FIG. 4 indicates that the scattering peak I-1 is observed in the vicinity of 115 cm-1 and the scattering peak 1-2 in the vicinity of 125 cm-1. FIG. 4 teaches that the half-width (ca. 45 cm-1) of scattering peak I-2 is at least twice as large as the half-width (ca. 20 cm-1) of scattering peak I-1, and that the intensity of scattering peak I-3 observed in the vicinity of 177 cm-1 is up to 0.25 times those of scattering peaks I-1 and I-2.

EXAMPLE 2 (The Second Embodiment)

A sample thin film 2 was formed following Example 1 with the exception that the composition of the thin film was changed to

In5.52 Ag7.48 Te23.29 Sb61.71 V2.00

This composition corresponds to {(Ina Agb Te1-a-b)1-c Sbc }1-d Md where a=0.15, b=0.21, c=0.63, and d=0.02.

Then, the sample thin film 2 was heat-treated at 250 C. as in Example 1; however, the heat-treating time was 1 hour, twice as long as that in Example 1. The heat treatment was conducted in an argon atmosphere.

By electron diffraction of the crystallographic state of the sample thin film 2 after the heat treatment, the presence of Sb, and AgSbTe2 crystallites was confirmed. It was also observed that the sample thin film 2 is higher in the degree of crystallization than the sample thin film 1.

Raman spectral analysis of the sample thin film 2 was conducted as in Example 1. The obtained Raman spectrum of the sample thin film 2 is shown in FIG. 5. For the identification of scattering peaks, FIG. 5 also shows Raman spectra of reference thin films prepared as explained in conjunction with FIG. 4.

FIG. 5 indicates that the scattering peak II-1 is observed in the vicinity of 114 cm-1 and the scattering peak II-2 in the vicinity of 147 cm-1, and teaches that the intensity of scattering peak II-1 is approximately twice as large as that of scattering peak II-2.

EXAMPLE 3

Sample thin films were formed of optical recording materials differing in the content of V, heat-treated under the same conditions as in Example 2, and then subjected to Raman spectral analysis. Raman spectra of these sample thin films are shown in FIG. 6 together with compositions thereof.

FIG. 6 indicates that the scattering peak II-1 observed in the vicinity of 115 cm-1 wave number is shifted toward a high frequency side with an increase in the content of V.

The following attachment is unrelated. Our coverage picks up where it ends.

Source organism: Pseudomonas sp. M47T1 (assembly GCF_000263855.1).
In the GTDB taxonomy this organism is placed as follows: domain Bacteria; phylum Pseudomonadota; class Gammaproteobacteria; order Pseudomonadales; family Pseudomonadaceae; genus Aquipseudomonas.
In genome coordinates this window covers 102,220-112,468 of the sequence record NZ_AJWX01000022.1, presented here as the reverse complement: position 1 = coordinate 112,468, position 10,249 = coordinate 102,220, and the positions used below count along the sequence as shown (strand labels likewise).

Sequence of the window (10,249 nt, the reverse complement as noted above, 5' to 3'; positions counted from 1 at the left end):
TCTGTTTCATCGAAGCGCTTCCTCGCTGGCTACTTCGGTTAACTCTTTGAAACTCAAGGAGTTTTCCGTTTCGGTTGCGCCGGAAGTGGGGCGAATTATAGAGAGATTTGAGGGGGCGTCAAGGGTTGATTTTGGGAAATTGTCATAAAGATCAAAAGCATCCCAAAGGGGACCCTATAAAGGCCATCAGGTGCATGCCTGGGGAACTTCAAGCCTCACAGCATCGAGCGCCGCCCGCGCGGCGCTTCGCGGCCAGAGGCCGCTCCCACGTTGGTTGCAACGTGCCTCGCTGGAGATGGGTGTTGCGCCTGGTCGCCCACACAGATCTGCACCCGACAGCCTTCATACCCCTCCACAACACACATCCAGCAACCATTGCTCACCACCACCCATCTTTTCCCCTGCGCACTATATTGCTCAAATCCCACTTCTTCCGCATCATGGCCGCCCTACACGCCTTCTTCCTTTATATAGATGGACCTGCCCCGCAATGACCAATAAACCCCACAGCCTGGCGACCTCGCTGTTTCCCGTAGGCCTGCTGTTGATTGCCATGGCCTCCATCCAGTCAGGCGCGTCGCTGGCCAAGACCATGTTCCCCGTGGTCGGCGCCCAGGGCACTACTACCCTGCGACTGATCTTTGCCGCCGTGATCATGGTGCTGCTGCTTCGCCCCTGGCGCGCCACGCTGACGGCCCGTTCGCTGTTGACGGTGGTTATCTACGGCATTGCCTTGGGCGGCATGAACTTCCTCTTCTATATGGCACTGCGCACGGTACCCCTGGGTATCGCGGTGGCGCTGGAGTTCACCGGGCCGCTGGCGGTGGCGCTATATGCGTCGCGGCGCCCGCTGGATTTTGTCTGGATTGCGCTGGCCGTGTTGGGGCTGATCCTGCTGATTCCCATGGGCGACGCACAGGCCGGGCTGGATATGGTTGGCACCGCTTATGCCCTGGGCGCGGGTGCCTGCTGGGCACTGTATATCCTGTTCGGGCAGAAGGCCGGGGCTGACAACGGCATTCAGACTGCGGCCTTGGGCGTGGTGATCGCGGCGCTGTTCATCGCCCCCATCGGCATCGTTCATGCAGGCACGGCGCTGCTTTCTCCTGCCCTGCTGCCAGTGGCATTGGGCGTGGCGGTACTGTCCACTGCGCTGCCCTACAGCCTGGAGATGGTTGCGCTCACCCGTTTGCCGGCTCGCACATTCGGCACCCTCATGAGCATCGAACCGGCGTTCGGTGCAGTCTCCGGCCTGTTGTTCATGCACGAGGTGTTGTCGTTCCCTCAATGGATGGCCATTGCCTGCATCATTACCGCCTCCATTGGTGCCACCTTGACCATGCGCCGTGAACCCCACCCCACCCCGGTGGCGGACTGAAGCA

EXAMPLE 4

A disk form of glass substrate (of 120 mm in diameter and 0.6 mm in thickness) 2 was provided on its surface with grooves by the 2P process using a photoresist. Following this, a lower dielectric layer 3, a recording layer 4, an upper dielectric layer 5, a reflective layer 6 and a protective layer 7 were provided on the surface of the substrate to construct an optical recording disk of such an architecture as shown in FIG. 1. The grooves were formed at a width of 0.74 μm, a depth of 650 Å, and a pitch of 1.48 μm.

The lower dielectric layer 3 was formed by a sputtering process using ZnS and SiO2 as a target, wherein SiO2 /(ZnS+SiO2) was 15 mol %. The lower dielectric layer 3 had a refractive index of 2.33 at 780 nm wavelength, and a thickness of 2,000 Å.

Then, a thin film form of optical recording material was formed into the recording layer, as in Example 1.

The upper dielectric layer 5, formed as in the case of the lower dielectric layer 3, had a thickness of 200 Å.

The reflective layer 6, formed by a sputtering process using Au as a target, had a thickness of 1,500 Å. The protective layer 7 was formed by spin-coating an ultraviolet-curable type resin, and irradiating the resin with ultraviolet rays. The protective layer 7 had a thickness of 5 μm, as measured after curing.

The thus fabricated phase change type optical recording disk will hereinafter be called sample 1. Apart from this, sample 2 was prepared following sample 1 with the exception that a thin film form of optical recording material was formed into a recording layer, as in Example 2.

Next, each sample was initialized. Referring to initialization conditions, sample 1 was heat treated at 250 C. for 30 minutes as in Example 1, and sample 2 was heat treated at 250 C. for 1 hour as in Example 2.

The post-initialization reflectance was high in both samples, i.e., 23% in sample 1 and 25% in sample 2. In other words, the recording sensitivity was slightly higher in sample 1 than in sample 2. It is noted that by the "reflectance" used herein is intended a value of reflectance as found from the substrate side at 680 nm wavelength.

By measuring the optimum linear velocity at which each sample is rewritable, it was found to be 5.5 m/s in sample 1, and 6.0 m/s in sample 2. In the present disclosure, the linear velocity at which the rate of erasure is -25 dB or lower upon overwriting is defined as the rewritable optimum linear velocity. In this regard, it is noted that the rewritable optimum linear velocity was measured after 10 rewriting cycles.

Then, both samples were compared in terms of record/erase characteristics.

While each sample just after initialization was rotated at the rewritable optimum linear velocity, a 1-7 modulated signal was recorded with a recording power of 10 mW and an erasing power of 5 mW. As a result, the degrees of modulation of both samples were satisfactorily high; those of samples 1 and 2 were 55% and 61%, respectively.